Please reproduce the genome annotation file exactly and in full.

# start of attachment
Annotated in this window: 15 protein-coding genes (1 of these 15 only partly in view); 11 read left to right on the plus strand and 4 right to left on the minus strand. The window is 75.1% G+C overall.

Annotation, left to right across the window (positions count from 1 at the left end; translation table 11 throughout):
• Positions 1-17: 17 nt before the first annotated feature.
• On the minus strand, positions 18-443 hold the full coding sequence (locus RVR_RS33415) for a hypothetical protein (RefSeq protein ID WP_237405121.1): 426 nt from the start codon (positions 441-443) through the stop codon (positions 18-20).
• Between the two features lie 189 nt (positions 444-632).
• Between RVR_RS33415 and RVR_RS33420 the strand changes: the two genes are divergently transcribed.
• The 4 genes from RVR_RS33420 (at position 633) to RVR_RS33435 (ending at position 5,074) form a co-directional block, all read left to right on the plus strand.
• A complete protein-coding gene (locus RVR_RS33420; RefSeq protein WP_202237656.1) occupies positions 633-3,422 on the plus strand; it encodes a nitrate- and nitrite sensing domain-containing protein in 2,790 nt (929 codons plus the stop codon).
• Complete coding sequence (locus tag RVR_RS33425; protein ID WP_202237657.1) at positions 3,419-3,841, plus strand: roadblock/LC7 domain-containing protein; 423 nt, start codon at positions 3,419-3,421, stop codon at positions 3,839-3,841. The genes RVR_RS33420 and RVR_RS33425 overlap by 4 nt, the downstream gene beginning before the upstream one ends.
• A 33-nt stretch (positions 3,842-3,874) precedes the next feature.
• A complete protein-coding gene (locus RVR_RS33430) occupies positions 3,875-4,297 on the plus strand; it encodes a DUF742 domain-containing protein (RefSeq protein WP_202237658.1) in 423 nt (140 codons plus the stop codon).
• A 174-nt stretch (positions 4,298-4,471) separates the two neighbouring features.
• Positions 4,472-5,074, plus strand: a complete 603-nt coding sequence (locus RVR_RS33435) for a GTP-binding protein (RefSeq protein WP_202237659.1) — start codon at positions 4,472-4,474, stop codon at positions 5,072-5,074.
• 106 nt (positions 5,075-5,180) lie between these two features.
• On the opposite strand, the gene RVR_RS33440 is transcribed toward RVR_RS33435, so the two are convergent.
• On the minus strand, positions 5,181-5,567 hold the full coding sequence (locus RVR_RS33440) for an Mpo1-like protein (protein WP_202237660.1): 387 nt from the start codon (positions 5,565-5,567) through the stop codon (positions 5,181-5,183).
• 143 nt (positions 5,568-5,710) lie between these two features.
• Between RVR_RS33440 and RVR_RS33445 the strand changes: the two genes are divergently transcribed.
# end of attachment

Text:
Annotated in this window: 15 protein-coding genes (1 of these 15 only partly in view); 11 read left to right on the plus strand and 4 right to left on the minus strand. The window is 75.1% G+C overall.

Annotation, left to right across the window (positions count from 1 at the left end; translation table 11 throughout):
• Positions 1-17: 17 nt before the first annotated feature.
• On the minus strand, positions 18-443 hold the full coding sequence (locus RVR_RS33415) for a hypothetical protein (RefSeq protein ID WP_237405121.1): 426 nt from the start codon (positions 441-443) through the stop codon (positions 18-20).
• Between the two features lie 189 nt (positions 444-632).
• Between RVR_RS33415 and RVR_RS33420 the strand changes: the two genes are divergently transcribed.
• The 4 genes from RVR_RS33420 (at position 633) to RVR_RS33435 (ending at position 5,074) form a co-directional block, all read left to right on the plus strand.
• A complete protein-coding gene (locus RVR_RS33420; RefSeq protein WP_202237656.1) occupies positions 633-3,422 on the plus strand; it encodes a nitrate- and nitrite sensing domain-containing protein in 2,790 nt (929 codons plus the stop codon).
• Complete coding sequence (locus tag RVR_RS33425; protein ID WP_202237657.1) at positions 3,419-3,841, plus strand: roadblock/LC7 domain-containing protein; 423 nt, start codon at positions 3,419-3,421, stop codon at positions 3,839-3,841. The genes RVR_RS33420 and RVR_RS33425 overlap by 4 nt, the downstream gene beginning before the upstream one ends.
• A 33-nt stretch (positions 3,842-3,874) precedes the next feature.
• A complete protein-coding gene (locus RVR_RS33430) occupies positions 3,875-4,297 on the plus strand; it encodes a DUF742 domain-containing protein (RefSeq protein WP_202237658.1) in 423 nt (140 codons plus the stop codon).
• A 174-nt stretch (positions 4,298-4,471) separates the two neighbouring features.
• Positions 4,472-5,074, plus strand: a complete 603-nt coding sequence (locus RVR_RS33435) for a GTP-binding protein (RefSeq protein WP_202237659.1) — start codon at positions 4,472-4,474, stop codon at positions 5,072-5,074.
• 106 nt (positions 5,075-5,180) lie between these two features.
• On the opposite strand, the gene RVR_RS33440 is transcribed toward RVR_RS33435, so the two are convergent.
• On the minus strand, positions 5,181-5,567 hold the full coding sequence (locus RVR_RS33440) for an Mpo1-like protein (protein WP_202237660.1): 387 nt from the start codon (positions 5,565-5,567) through the stop codon (positions 5,181-5,183).
• 143 nt (positions 5,568-5,710) lie between these two features.
• Between RVR_RS33440 and RVR_RS33445 the strand changes: the two genes are divergently transcribed.